U.N. makes it easier for blacklisted Taliban to travel for peace talks
UNITED NATIONS (Reuters) - The U.N. Security Council renewed its Taliban sanctions regime on Monday, but made it easier for blacklisted people to get an exemption to travel outside of Afghanistan for peace and reconciliation talks.
U.S.-backed Afghan forces toppled the Taliban government in late 2001 when it refused to hand over al Qaeda militants, including Osama bin Laden, after the Islamist network's hijacked airliner attacks on the United States on September 11.
There are 132 individuals and four entities on the U.N. Security Council's sanctions list. Some diplomats hope the flexibility to grant travel exemptions will help induce moves toward peace and reconciliation in Afghanistan.
The resolution "invites the government of Afghanistan, in close coordination with the High Peace Council, to submit for the committee's consideration the names of listed individuals for whom it confirms travel to such specified location or locations is necessary to participate in meetings in support of peace and reconciliation."
The Security Council's sanctions committee will require the passport or travel document number of the person traveling, the specific location to which they are expected to travel and the period of time - which cannot exceed nine months - during which they are expected to travel.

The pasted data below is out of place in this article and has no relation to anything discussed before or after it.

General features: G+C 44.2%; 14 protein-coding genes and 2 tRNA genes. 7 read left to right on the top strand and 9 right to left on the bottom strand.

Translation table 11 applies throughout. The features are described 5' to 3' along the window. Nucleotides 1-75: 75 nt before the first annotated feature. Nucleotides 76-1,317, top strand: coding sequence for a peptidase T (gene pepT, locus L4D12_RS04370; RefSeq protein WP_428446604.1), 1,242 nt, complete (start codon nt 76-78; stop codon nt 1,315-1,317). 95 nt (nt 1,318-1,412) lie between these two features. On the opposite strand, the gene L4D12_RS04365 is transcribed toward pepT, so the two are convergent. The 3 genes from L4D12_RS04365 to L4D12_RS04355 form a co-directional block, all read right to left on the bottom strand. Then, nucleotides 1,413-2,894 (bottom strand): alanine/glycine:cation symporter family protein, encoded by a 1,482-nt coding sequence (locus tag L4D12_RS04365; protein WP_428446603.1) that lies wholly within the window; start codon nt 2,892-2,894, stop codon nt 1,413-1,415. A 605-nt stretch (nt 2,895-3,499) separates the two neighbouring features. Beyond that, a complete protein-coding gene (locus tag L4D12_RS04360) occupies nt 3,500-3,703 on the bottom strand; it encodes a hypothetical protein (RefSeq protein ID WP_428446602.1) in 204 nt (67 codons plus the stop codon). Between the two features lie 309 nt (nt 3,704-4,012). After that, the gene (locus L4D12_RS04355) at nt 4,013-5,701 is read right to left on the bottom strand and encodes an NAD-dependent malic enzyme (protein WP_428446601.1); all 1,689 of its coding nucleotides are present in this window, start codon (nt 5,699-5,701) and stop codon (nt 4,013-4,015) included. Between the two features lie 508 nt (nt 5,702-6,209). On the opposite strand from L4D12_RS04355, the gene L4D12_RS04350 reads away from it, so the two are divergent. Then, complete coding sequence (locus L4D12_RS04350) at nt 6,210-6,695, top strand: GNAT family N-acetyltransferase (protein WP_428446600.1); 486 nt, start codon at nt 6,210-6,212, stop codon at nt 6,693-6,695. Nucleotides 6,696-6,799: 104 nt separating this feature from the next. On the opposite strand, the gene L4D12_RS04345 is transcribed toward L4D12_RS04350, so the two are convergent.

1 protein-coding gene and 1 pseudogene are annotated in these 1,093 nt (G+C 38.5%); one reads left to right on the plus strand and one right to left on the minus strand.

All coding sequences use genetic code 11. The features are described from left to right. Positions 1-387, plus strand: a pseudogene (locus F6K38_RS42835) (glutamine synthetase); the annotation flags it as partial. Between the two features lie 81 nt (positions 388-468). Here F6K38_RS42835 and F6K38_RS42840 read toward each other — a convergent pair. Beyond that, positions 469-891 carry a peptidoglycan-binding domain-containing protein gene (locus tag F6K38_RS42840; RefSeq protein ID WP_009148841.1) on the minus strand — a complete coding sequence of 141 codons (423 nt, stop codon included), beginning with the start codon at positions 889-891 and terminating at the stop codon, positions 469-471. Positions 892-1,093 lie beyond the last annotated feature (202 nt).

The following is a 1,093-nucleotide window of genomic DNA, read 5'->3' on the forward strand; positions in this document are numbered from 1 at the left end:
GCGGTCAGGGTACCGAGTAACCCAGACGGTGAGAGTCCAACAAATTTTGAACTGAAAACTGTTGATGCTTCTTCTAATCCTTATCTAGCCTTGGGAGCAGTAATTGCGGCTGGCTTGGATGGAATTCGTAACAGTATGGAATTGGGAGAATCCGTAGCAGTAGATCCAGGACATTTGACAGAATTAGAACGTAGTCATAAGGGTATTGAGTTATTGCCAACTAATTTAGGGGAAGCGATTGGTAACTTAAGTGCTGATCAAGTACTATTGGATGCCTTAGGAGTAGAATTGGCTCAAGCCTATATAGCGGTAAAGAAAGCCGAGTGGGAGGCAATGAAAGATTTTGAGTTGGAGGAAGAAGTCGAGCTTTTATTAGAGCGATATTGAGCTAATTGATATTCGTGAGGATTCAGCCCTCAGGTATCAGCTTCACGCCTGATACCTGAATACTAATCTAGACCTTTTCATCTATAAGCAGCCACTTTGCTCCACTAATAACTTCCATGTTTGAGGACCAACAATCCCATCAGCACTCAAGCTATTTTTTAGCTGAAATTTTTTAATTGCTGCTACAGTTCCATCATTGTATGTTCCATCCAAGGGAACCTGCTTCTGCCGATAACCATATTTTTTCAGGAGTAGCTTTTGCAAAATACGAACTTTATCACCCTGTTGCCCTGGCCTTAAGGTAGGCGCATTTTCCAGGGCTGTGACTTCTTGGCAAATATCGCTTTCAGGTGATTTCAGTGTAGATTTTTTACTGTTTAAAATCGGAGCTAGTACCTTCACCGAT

Britain's U.N. Ambassador Mark Lyall Grant said the travel ban exemption is "more effective and more flexible so it can serve the purposes of the peace and reconciliation process that is going to be so important over the next two years in Afghanistan."
"It does that while sustaining proper oversight for the committee and it also sets the framework for closer cooperation between the Afghan Government and sanctions committee," Lyall Grant said in a statement.
France said on Sunday that officials from the Afghan government, the Taliban movement and other factions would meet this week near Paris to discuss the country's future. Foreign troops have started handing over security control to Afghan soldiers and police, a process due to be completed by the end of 2014. (Reporting by Michelle Nichols; editing by Philip Barbara)
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